Taking a few minutes to access background knowledge can be an essential part of improving reading comprehension. Research shows that our brains need somewhere “to go” with the information as we read. Simply reminding students to think about their background knowledge isn’t enough. For my special education students, I wanted a way to allow them to quickly think about what they already know and also use that same tool to aide in their comprehension as they read.
This strategy is quick and can can be made with your kids about nearly ANY subject or book.
During the week of this lesson, we were reading about the history of taking pictures.
I began by writing the topic in the center and asking them what they know. There really aren’t any wrong answers. It can be as simple or complex as you want it.
Since I’ve previewed the text, I can make the bubbles smaller if I know we aren’t going to have much to add to that particular topic.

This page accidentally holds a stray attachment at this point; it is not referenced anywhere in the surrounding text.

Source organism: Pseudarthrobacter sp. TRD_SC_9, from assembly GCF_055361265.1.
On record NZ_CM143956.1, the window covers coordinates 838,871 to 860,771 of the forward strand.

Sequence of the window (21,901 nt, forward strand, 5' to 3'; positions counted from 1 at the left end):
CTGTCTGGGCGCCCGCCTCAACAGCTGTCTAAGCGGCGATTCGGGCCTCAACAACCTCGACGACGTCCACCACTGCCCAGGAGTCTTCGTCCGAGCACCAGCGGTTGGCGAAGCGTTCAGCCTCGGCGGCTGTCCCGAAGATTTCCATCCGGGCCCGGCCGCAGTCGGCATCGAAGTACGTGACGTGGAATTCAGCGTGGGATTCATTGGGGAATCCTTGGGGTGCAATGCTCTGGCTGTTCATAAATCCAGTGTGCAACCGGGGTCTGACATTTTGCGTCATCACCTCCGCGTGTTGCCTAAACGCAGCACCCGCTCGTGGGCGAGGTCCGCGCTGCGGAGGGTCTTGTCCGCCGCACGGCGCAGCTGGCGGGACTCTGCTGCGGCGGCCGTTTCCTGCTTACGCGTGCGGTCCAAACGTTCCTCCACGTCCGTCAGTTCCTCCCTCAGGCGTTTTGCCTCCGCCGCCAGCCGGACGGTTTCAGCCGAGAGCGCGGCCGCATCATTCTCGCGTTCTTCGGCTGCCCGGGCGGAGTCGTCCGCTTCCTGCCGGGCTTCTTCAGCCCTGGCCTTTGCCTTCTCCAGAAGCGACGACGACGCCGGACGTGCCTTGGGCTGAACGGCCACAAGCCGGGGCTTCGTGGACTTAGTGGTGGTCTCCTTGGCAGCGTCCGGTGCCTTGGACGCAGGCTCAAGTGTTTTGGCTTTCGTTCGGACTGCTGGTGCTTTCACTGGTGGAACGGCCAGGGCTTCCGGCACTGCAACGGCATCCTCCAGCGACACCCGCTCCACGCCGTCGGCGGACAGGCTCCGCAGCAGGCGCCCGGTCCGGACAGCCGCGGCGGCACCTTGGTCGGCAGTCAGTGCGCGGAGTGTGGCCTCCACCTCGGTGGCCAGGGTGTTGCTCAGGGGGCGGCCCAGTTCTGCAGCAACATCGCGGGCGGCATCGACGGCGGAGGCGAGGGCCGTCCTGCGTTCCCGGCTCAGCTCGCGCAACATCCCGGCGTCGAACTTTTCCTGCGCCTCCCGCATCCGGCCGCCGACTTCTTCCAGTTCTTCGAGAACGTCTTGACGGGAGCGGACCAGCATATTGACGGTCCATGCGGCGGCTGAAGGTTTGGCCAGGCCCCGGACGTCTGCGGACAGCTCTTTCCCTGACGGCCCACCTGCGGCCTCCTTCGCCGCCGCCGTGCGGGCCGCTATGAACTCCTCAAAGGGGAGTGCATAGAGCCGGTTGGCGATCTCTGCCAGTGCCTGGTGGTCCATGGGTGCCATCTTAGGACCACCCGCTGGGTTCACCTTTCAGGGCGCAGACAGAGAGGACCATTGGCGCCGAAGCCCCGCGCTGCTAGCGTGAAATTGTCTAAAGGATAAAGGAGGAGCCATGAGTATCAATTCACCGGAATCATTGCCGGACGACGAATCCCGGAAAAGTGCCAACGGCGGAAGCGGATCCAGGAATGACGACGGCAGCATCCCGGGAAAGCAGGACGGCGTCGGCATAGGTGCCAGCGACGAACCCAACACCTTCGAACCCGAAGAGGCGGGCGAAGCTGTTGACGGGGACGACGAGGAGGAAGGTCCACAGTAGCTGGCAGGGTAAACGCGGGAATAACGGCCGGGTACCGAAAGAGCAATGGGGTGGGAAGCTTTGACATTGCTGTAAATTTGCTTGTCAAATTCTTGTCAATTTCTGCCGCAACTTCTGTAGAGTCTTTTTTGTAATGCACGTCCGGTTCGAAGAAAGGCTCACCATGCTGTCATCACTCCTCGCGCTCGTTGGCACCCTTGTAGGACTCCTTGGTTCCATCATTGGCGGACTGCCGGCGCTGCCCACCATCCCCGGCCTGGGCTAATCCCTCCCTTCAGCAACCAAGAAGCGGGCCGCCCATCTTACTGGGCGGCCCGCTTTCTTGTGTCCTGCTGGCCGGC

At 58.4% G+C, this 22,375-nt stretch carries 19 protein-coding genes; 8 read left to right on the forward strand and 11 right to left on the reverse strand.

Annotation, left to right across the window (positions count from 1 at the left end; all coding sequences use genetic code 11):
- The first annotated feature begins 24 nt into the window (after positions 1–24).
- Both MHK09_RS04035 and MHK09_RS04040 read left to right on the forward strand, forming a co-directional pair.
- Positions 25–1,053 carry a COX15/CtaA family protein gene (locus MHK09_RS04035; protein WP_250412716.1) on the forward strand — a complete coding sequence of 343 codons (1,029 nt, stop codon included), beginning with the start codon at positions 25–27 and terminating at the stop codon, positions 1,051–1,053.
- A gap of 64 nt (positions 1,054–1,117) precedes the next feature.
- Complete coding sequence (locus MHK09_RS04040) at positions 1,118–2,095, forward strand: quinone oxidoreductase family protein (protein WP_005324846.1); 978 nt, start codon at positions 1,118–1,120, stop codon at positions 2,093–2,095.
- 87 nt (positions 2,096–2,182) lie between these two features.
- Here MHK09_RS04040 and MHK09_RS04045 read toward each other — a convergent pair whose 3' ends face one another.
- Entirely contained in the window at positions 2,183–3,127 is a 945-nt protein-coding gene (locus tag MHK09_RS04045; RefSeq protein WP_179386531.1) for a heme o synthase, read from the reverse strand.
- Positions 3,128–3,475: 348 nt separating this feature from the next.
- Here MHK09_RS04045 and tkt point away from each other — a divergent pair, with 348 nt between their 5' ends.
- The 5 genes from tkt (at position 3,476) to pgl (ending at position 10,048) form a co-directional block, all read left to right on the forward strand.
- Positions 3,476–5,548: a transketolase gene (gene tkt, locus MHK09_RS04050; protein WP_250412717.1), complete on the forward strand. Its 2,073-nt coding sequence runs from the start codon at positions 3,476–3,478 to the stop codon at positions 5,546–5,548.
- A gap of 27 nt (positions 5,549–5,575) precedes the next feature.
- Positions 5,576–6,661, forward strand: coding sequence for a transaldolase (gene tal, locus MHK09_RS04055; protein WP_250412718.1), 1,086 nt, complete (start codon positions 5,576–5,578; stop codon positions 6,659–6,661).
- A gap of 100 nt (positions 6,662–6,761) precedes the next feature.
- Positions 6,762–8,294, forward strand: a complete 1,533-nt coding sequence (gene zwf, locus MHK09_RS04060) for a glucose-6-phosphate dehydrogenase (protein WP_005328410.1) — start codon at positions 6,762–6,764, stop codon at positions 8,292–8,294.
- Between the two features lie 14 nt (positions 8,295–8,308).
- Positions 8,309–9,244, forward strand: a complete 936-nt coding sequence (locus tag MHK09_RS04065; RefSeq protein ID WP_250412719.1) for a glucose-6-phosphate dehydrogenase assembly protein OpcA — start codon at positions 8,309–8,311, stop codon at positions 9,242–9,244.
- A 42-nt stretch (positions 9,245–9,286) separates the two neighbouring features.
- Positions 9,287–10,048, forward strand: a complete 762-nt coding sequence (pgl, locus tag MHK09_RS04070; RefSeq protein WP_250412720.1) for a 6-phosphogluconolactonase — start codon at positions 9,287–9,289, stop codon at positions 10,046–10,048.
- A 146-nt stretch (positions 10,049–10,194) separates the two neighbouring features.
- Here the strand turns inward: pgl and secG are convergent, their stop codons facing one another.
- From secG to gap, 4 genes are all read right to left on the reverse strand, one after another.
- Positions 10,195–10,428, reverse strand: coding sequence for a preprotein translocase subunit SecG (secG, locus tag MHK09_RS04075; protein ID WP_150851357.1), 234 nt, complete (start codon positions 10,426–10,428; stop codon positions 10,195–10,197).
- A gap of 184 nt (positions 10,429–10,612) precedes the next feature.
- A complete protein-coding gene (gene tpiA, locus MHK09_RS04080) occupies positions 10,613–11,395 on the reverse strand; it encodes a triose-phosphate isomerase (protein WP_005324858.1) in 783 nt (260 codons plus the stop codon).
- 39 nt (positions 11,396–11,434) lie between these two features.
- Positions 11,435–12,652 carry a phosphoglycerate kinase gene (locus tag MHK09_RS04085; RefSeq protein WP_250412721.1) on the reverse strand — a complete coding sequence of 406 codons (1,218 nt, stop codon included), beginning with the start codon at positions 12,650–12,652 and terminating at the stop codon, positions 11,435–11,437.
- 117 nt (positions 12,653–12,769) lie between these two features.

Then, it’s time to READ! We take turns reading two pages at a time, which is about two short paragraphs with very decodable words for my group of kids. After reading, we stop. I give my students one minute to THINK! I want them to have time to process information and decide what new information they are going to share.
Then, we write what we THINK in PINK.
We record new information on the chart in PINK. Sometimes, it’s a brand new bubble. Other times, it might be adding information to an existing bubble. Either way, we record what we’re thinking after small amounts of text.
Overtime, my students are working to create their own background knowledge bubbles. Although we are still working on independently reading and recording their thinking, they’re trying! They are adding things that they know on their own mini anchor chart. It’s a great way to give them a purpose as they read and help them understand what they’re reading.
If you’d like to grab this simple background knowledge printable to help your students begin to organize their thoughts, grab it by clicking the image above or clicking here!